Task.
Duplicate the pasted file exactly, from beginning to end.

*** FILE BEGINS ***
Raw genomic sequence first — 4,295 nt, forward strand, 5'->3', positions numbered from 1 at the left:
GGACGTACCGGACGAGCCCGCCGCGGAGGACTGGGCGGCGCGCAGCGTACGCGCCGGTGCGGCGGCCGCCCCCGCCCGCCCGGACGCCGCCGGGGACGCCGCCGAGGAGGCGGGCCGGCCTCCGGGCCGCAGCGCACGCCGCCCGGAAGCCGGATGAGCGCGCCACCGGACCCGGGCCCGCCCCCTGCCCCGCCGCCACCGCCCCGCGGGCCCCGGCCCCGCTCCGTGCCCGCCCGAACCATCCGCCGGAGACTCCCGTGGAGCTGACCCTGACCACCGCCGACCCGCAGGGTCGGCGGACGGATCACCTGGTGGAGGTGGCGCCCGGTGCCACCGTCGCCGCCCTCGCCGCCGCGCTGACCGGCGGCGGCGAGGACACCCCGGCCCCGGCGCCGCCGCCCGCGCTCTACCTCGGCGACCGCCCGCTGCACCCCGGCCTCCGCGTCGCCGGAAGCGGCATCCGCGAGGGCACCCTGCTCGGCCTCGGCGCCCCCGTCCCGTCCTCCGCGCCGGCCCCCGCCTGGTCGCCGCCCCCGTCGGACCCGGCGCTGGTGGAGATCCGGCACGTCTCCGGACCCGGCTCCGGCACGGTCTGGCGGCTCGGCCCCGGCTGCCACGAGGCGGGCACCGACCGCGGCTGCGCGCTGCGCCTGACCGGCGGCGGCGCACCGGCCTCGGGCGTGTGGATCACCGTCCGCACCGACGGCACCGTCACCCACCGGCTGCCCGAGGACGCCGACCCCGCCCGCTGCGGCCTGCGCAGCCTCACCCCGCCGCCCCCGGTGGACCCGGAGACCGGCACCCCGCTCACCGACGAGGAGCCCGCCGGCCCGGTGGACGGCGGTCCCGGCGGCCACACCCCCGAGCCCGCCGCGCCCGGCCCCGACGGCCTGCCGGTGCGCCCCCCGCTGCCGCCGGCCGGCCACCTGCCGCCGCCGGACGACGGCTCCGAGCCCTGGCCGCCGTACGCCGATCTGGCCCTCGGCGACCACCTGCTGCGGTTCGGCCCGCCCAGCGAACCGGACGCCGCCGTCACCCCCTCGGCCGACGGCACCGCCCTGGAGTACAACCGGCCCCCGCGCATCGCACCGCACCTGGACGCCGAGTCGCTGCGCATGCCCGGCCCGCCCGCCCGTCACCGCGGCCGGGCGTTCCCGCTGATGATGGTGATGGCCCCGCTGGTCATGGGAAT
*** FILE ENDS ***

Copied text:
Raw genomic sequence first — 4,295 nt, forward strand, 5'->3', positions numbered from 1 at the left:
GGACGTACCGGACGAGCCCGCCGCGGAGGACTGGGCGGCGCGCAGCGTACGCGCCGGTGCGGCGGCCGCCCCCGCCCGCCCGGACGCCGCCGGGGACGCCGCCGAGGAGGCGGGCCGGCCTCCGGGCCGCAGCGCACGCCGCCCGGAAGCCGGATGAGCGCGCCACCGGACCCGGGCCCGCCCCCTGCCCCGCCGCCACCGCCCCGCGGGCCCCGGCCCCGCTCCGTGCCCGCCCGAACCATCCGCCGGAGACTCCCGTGGAGCTGACCCTGACCACCGCCGACCCGCAGGGTCGGCGGACGGATCACCTGGTGGAGGTGGCGCCCGGTGCCACCGTCGCCGCCCTCGCCGCCGCGCTGACCGGCGGCGGCGAGGACACCCCGGCCCCGGCGCCGCCGCCCGCGCTCTACCTCGGCGACCGCCCGCTGCACCCCGGCCTCCGCGTCGCCGGAAGCGGCATCCGCGAGGGCACCCTGCTCGGCCTCGGCGCCCCCGTCCCGTCCTCCGCGCCGGCCCCCGCCTGGTCGCCGCCCCCGTCGGACCCGGCGCTGGTGGAGATCCGGCACGTCTCCGGACCCGGCTCCGGCACGGTCTGGCGGCTCGGCCCCGGCTGCCACGAGGCGGGCACCGACCGCGGCTGCGCGCTGCGCCTGACCGGCGGCGGCGCACCGGCCTCGGGCGTGTGGATCACCGTCCGCACCGACGGCACCGTCACCCACCGGCTGCCCGAGGACGCCGACCCCGCCCGCTGCGGCCTGCGCAGCCTCACCCCGCCGCCCCCGGTGGACCCGGAGACCGGCACCCCGCTCACCGACGAGGAGCCCGCCGGCCCGGTGGACGGCGGTCCCGGCGGCCACACCCCCGAGCCCGCCGCGCCCGGCCCCGACGGCCTGCCGGTGCGCCCCCCGCTGCCGCCGGCCGGCCACCTGCCGCCGCCGGACGACGGCTCCGAGCCCTGGCCGCCGTACGCCGATCTGGCCCTCGGCGACCACCTGCTGCGGTTCGGCCCGCCCAGCGAACCGGACGCCGCCGTCACCCCCTCGGCCGACGGCACCGCCCTGGAGTACAACCGGCCCCCGCGCATCGCACCGCACCTGGACGCCGAGTCGCTGCGCATGCCCGGCCCGCCCGCCCGTCACCGCGGCCGGGCGTTCCCGCTGATGATGGTGATGGCCCCGCTGGTCATGGGAAT